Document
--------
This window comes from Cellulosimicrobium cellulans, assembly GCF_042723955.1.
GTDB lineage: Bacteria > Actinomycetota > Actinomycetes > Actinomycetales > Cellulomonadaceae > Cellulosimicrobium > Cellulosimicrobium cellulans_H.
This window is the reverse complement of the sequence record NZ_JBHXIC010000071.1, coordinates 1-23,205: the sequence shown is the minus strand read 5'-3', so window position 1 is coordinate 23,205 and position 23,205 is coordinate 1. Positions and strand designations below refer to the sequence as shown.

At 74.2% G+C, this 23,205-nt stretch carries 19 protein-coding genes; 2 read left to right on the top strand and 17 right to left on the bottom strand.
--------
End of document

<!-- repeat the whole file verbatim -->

This window comes from Cellulosimicrobium cellulans, assembly GCF_042723955.1.
GTDB lineage: Bacteria > Actinomycetota > Actinomycetes > Actinomycetales > Cellulomonadaceae > Cellulosimicrobium > Cellulosimicrobium cellulans_H.
This window is the reverse complement of the sequence record NZ_JBHXIC010000071.1, coordinates 1-23,205: the sequence shown is the minus strand read 5'-3', so window position 1 is coordinate 23,205 and position 23,205 is coordinate 1. Positions and strand designations below refer to the sequence as shown.

At 74.2% G+C, this 23,205-nt stretch carries 19 protein-coding genes; 2 read left to right on the top strand and 17 right to left on the bottom strand.